We finally made it up to the sixth floor and approached the door, relieved, but wary. We slid our weapons out in preparation.
     Apryl went first. There was an odd sound as she yanked on the door. She gave a sort of chuckle and whispered, “You have to push it open.”
     I laughed a little and waited for her to push it open, but something was wrong. She grunted as she shoved against it as hard as she could, but the door didn’t budge.
     “Give me a hand,” she whispered. I edged in and shoved against it with her. It was no use. The door wouldn’t budge.
     “Oh you have got to be kidding me,” she growled. I wasn’t much happier about the situation.
     “I guess they locked it or barricaded it. We’ll have to go back down and try the fifth floor.”
     “Such a waste of time,” Apryl said as we started back down.
     I nodded, not that she could see me, but she expressed my sentiments exactly. If this door was barricaded, what about the fifth floor door? We’d probably end up having to double back and find the other stairwell, which would cost us a lot of time. Time we didn’t have.
     Both Apryl and I rushed back down to the fifth floor door and tried it. It too was barricaded, but gave way a little as Apryl leaned against it, so I helped her and together we shoved against it as hard as we could.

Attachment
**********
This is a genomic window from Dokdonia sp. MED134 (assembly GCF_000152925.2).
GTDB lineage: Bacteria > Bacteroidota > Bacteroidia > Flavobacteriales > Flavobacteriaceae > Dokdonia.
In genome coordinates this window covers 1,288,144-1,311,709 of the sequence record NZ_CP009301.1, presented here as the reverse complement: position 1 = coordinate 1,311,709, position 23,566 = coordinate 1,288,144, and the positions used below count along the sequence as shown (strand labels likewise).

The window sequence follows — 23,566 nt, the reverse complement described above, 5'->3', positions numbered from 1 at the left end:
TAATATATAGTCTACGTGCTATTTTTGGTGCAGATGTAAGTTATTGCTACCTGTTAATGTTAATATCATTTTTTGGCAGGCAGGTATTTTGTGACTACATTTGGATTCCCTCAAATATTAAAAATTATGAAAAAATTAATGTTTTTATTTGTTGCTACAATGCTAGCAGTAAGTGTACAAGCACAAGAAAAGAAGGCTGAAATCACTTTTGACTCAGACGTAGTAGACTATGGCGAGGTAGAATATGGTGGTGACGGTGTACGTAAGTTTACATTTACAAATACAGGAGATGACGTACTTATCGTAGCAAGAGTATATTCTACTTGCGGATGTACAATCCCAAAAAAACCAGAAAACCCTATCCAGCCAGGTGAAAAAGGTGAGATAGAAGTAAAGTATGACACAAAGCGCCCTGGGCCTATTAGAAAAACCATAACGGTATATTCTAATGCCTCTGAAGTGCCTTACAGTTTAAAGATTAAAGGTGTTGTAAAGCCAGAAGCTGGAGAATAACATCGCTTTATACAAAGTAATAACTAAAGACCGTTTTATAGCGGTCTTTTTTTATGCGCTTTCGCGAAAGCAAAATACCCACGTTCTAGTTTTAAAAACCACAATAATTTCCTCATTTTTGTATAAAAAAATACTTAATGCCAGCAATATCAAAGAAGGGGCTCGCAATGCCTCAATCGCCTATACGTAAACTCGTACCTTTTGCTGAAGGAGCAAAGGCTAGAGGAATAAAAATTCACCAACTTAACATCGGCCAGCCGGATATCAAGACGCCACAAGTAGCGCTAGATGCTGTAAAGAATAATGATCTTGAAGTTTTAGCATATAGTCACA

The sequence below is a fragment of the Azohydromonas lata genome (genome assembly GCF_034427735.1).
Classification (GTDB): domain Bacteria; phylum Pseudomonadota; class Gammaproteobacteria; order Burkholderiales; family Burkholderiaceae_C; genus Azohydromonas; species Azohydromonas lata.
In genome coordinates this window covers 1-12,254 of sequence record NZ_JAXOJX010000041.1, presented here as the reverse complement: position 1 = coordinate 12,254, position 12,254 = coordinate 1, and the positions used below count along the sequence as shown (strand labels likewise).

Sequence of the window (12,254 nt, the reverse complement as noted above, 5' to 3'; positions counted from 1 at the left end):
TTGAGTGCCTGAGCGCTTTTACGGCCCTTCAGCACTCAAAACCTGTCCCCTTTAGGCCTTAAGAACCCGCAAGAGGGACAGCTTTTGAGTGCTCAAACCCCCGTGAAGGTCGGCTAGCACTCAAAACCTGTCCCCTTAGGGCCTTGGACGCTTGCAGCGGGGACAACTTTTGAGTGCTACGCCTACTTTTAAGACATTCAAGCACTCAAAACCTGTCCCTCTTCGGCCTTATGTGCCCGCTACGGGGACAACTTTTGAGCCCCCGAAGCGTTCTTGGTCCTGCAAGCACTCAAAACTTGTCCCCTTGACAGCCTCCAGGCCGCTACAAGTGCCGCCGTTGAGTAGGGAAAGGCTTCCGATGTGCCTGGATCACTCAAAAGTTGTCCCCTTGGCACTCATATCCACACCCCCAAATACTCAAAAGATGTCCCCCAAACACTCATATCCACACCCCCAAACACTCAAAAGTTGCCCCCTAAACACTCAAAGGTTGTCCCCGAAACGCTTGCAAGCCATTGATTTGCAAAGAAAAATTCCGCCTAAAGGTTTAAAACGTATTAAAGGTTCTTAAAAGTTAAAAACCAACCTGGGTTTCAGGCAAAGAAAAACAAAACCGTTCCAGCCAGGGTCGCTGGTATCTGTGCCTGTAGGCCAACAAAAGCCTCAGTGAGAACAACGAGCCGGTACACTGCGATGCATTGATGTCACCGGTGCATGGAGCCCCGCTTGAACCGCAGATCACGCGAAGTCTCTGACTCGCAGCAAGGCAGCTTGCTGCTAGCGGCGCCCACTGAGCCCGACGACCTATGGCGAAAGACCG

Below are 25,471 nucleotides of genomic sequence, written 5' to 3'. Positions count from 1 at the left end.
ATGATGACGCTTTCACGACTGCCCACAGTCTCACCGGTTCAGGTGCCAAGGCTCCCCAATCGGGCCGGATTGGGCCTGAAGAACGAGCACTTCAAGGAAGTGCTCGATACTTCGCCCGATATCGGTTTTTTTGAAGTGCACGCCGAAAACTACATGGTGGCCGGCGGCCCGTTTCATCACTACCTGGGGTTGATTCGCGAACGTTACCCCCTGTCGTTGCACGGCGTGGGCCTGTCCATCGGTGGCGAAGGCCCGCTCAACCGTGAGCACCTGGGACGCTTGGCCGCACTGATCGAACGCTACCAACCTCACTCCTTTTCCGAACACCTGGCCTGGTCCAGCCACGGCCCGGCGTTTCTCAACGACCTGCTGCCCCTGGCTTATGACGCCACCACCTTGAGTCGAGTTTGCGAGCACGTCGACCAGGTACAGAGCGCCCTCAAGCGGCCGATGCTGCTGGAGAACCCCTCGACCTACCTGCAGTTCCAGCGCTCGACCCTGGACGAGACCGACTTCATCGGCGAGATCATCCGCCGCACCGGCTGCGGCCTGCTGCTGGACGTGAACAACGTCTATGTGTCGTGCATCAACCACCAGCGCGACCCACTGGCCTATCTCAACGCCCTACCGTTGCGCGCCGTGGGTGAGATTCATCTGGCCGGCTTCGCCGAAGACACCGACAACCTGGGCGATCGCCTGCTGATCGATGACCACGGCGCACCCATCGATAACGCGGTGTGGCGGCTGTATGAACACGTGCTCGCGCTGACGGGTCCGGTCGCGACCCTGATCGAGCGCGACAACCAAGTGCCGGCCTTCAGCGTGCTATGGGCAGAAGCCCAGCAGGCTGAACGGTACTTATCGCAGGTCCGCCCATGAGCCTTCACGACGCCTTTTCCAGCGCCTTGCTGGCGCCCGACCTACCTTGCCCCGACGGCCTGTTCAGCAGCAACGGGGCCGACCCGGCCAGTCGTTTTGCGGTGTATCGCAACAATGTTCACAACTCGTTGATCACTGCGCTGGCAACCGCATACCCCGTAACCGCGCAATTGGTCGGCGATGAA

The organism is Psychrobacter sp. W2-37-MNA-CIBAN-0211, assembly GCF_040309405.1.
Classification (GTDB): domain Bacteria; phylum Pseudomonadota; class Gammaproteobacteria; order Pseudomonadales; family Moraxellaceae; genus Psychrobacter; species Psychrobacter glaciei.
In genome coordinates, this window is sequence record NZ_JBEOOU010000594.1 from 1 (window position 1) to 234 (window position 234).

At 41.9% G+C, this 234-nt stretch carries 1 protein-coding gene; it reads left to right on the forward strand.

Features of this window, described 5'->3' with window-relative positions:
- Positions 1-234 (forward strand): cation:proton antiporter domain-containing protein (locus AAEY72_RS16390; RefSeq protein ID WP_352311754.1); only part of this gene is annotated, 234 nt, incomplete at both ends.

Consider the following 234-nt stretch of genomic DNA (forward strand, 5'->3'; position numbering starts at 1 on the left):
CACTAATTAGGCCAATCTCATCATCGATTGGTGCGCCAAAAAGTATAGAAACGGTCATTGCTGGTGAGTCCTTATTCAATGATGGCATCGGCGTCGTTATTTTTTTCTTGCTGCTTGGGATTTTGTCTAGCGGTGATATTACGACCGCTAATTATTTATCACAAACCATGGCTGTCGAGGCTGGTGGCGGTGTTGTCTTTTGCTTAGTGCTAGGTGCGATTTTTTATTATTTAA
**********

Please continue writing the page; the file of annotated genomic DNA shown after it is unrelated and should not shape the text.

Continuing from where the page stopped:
After shoving and grunting for several minutes, we managed to push the door open wide enough to squeeze through. For a moment, I thought we were alone and somehow stumbled across an area that didn’t have any walkers. But just as Apryl started to reach for her walkie-talkie, we heard it. A sickly groan came from one of the rooms. A walker in a hospital gown emerged, staring at us. Apryl started to go for it, but I caught her arm and stopped her as more walkers emerged from the other rooms. Their moans grew louder. More and more began to issue forth.
     “We’ve got this.” Apryl raised her Desert Eagles while I unsheathed my blade.
     The thought that one of these things might be trying to get to Moira filled me with disgust and anger.
     We’re coming, I thought. We’re coming, Moira. Just sit tight.
     “You take the left side, I’ll get the right, okay?”
     I nodded, then we both rushed forward. Walkers fell with every bullet Apryl fired and with every swing of my blade.
     We’re not going to let these things stop us. They’ve taken enough from us already: our families, our homes, and our security. We’re not about to let them take Moira, too.


Moira Rescue Mission: Part V

The mission to rescue Blue Brigade member Moira Jones continues…

A secret self-organized unit within the ZSC received the Urgent call for help from Moira Jones and sprang into action. Although the city is awash with walkers, these brave souls put together a mission plan on hearing Moira’s plight. Exactly what we expect from Zombie Survival Crew members. Below is a brief mission recap, then a continuation of the field reports pouring in following up on earlier reports of the mission’s genesis.